Clinton yields on Korea crisis

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RESISTANCE by China to imposing trade sanctions on North Korea is pushing President Bill Clinton towards offering the North Koreans concessions in return for inspection of their nuclear facilities. Diplomats say United Nations sanctions would only be effective if backed by China, which shares a long common border with North Korea.

In Washington yesterday, Mr Clinton, after meeting Kim Young Sam, the South Korean President, said economic sanctions are 'not a particularly attractive option'. The two leaders discussed a gradual approach to defusing the crisis over North Korea's potential to make a nuclear bomb. Mr Clinton said that, if North Korea abandons the nuclear option, 'the door will be open on a wide range of issues'.

If North Korea allows limited inspection of its nuclear facilities at Yongbyon, the US and South Korea would suspend - though not cancel - their annual joint military exercises, named Team Spirit, next spring. The International Atomic Energy Agency (IAEA) wants to find out if the Koreans have produced more plutonium from their reactor than they have admitted.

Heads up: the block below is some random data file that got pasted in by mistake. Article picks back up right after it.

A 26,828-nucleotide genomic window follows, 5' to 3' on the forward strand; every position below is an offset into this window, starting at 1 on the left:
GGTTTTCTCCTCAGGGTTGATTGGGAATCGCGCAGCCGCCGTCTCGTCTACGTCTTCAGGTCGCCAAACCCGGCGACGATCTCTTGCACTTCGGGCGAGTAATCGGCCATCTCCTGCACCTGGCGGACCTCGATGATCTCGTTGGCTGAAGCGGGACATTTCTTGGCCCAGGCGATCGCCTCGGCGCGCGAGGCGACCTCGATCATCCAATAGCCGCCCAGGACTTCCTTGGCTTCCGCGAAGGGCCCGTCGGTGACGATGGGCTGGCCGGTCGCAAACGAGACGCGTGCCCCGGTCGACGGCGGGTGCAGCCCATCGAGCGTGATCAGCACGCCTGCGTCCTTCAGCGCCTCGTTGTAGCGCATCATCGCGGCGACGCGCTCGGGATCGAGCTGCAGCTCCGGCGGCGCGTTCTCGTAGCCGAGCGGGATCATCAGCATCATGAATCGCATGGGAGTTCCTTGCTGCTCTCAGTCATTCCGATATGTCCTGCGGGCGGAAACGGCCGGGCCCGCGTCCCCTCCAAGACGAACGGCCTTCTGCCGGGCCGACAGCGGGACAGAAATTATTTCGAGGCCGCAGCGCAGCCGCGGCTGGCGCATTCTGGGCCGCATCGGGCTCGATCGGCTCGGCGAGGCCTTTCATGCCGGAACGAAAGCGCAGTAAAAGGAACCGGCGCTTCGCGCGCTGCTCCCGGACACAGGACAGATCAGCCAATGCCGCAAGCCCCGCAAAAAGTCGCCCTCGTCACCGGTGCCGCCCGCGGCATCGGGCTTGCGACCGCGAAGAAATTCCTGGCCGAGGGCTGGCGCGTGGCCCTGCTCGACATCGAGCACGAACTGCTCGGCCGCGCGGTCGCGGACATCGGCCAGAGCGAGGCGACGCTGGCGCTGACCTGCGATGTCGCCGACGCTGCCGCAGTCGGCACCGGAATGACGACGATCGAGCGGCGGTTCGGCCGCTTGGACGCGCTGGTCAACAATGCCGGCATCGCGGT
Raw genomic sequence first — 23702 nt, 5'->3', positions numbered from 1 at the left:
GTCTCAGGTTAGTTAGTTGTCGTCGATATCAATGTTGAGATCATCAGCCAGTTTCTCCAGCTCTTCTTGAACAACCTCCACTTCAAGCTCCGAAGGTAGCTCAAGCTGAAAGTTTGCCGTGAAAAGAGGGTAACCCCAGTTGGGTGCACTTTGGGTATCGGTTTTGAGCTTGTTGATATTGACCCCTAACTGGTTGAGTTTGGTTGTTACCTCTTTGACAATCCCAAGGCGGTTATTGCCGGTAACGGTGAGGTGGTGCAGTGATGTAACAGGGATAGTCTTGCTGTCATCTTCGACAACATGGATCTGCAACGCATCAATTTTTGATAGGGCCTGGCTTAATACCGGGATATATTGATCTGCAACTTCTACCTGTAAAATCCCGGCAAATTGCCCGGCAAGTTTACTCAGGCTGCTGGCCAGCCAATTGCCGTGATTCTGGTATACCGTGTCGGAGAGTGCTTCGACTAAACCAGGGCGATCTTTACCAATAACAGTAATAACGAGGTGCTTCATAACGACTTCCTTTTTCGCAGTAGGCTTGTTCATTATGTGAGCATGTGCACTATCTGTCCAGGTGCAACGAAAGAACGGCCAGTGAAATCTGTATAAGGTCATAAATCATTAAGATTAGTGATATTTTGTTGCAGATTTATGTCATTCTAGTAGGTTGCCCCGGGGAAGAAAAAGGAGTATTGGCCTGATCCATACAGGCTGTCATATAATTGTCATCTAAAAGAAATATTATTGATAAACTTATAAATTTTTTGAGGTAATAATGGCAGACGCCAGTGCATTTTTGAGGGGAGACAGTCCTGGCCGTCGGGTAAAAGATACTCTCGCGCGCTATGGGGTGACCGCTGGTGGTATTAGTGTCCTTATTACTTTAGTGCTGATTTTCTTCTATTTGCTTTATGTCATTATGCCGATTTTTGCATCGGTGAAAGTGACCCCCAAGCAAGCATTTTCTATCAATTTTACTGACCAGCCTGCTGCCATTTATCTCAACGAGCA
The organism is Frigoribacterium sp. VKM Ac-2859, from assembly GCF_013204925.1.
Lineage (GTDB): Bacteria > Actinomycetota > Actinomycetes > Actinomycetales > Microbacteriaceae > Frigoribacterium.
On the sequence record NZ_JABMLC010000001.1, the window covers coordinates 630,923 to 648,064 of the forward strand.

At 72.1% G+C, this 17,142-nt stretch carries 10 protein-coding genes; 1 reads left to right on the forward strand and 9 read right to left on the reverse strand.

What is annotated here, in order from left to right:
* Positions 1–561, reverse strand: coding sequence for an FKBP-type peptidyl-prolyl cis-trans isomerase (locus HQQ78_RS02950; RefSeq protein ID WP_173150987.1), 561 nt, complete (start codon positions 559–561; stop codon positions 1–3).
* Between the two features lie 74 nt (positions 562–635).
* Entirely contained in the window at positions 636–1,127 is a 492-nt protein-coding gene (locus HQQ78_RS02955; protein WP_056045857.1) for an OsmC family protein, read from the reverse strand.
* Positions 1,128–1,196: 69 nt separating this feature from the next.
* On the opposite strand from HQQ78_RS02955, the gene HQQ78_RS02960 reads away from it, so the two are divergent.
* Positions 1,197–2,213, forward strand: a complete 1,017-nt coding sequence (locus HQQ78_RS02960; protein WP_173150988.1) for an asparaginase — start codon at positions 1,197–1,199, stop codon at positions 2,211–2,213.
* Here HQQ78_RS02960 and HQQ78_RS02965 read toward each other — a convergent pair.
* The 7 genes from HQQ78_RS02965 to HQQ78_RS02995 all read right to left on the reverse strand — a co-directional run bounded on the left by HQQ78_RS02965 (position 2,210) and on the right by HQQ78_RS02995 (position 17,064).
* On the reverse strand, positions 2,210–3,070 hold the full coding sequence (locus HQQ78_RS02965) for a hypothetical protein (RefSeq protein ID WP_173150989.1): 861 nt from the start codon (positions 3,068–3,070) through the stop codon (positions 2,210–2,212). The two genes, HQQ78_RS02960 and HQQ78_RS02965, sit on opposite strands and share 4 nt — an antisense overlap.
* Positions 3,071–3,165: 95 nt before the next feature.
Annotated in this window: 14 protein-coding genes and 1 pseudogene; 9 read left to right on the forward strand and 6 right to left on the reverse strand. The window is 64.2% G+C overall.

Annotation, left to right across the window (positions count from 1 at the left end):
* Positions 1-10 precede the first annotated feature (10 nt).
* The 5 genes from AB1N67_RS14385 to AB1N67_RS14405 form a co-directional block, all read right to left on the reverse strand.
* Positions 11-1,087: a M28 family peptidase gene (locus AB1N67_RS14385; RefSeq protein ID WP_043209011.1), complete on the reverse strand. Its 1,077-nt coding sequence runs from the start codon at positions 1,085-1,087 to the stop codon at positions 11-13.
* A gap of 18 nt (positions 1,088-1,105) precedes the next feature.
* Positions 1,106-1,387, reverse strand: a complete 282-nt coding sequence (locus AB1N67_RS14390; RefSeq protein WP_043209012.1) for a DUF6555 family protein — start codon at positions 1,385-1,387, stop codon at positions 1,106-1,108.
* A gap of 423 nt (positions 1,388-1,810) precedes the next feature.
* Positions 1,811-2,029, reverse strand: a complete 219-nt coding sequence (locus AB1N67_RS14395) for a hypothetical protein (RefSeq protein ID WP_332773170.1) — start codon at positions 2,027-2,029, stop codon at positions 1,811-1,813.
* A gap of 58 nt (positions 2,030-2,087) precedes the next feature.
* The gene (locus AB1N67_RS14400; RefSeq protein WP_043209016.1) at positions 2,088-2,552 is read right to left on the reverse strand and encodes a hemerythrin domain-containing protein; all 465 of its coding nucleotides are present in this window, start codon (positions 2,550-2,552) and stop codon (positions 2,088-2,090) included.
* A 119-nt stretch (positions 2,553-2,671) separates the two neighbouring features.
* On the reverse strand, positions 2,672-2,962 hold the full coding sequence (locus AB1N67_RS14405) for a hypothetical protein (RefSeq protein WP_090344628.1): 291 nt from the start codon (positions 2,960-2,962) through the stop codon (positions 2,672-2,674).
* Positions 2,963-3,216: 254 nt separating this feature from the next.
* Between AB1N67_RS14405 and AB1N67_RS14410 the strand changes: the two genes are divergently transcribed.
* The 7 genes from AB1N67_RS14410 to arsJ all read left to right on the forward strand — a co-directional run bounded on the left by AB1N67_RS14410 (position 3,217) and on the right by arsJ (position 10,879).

President Clinton did not spell out what incentives he was prepared to offer North Korea if it agrees to allow its nuclear facilities to be inspected. South Korea's President Kim was expected to oppose significant concessions and Mr Clinton denied he was softening the US stance. North Korea wants a package deal whereby, in return for wholly abandoning its nuclear programme, it would get diplomatic recognition by the US and an end to the economic restrictions which have been in place since the Korean war.

The urgency stems from the fact that the IAEA is moving closer to declaring that it is no longer sure that North Korea is not making a bomb. The US would then be under pressure to call for action by the UN Security Council. But this, in turn, would only be effective if supported by China, which is Pyongyang's only influential friend, and diplomats say the Chinese are at present not willing to do this. Even if Peking could be persuaded to withhold its veto, Japan and South Korea fear sanctions might push the North Koreans into a corner and make them even more irrational.

The Central Intelligence Agency and the Pentagon have both wanted to exert pressure on North Korea and emphasise the threat from its conventional forces. The White House and the State Department feel only significant US concessions will tempt the North Koreans to abandon their nuclear option.

(Photograph omitted)